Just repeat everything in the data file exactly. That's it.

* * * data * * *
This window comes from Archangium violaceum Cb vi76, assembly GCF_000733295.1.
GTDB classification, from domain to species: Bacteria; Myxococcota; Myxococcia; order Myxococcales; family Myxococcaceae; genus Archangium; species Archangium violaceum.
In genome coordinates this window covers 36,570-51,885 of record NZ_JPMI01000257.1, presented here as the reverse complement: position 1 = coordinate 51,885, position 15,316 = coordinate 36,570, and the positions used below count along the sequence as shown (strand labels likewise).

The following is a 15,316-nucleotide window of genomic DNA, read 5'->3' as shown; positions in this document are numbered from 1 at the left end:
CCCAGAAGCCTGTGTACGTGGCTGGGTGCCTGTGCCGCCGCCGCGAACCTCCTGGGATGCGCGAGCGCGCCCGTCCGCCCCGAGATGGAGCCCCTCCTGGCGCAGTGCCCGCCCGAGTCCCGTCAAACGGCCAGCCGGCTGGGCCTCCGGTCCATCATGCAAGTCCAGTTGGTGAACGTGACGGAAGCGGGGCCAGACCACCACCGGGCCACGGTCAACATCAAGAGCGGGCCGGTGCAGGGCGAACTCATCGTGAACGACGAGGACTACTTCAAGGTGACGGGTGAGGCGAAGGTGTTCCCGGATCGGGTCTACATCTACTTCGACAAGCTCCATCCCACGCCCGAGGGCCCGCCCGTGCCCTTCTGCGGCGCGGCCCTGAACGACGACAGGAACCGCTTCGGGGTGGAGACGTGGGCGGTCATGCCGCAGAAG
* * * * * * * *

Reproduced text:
This window comes from Archangium violaceum Cb vi76, assembly GCF_000733295.1.
GTDB classification, from domain to species: Bacteria; Myxococcota; Myxococcia; order Myxococcales; family Myxococcaceae; genus Archangium; species Archangium violaceum.
In genome coordinates this window covers 36,570-51,885 of record NZ_JPMI01000257.1, presented here as the reverse complement: position 1 = coordinate 51,885, position 15,316 = coordinate 36,570, and the positions used below count along the sequence as shown (strand labels likewise).

The following is a 15,316-nucleotide window of genomic DNA, read 5'->3' as shown; positions in this document are numbered from 1 at the left end:
CCCAGAAGCCTGTGTACGTGGCTGGGTGCCTGTGCCGCCGCCGCGAACCTCCTGGGATGCGCGAGCGCGCCCGTCCGCCCCGAGATGGAGCCCCTCCTGGCGCAGTGCCCGCCCGAGTCCCGTCAAACGGCCAGCCGGCTGGGCCTCCGGTCCATCATGCAAGTCCAGTTGGTGAACGTGACGGAAGCGGGGCCAGACCACCACCGGGCCACGGTCAACATCAAGAGCGGGCCGGTGCAGGGCGAACTCATCGTGAACGACGAGGACTACTTCAAGGTGACGGGTGAGGCGAAGGTGTTCCCGGATCGGGTCTACATCTACTTCGACAAGCTCCATCCCACGCCCGAGGGCCCGCCCGTGCCCTTCTGCGGCGCGGCCCTGAACGACGACAGGAACCGCTTCGGGGTGGAGACGTGGGCGGTCATGCCGCAGAAG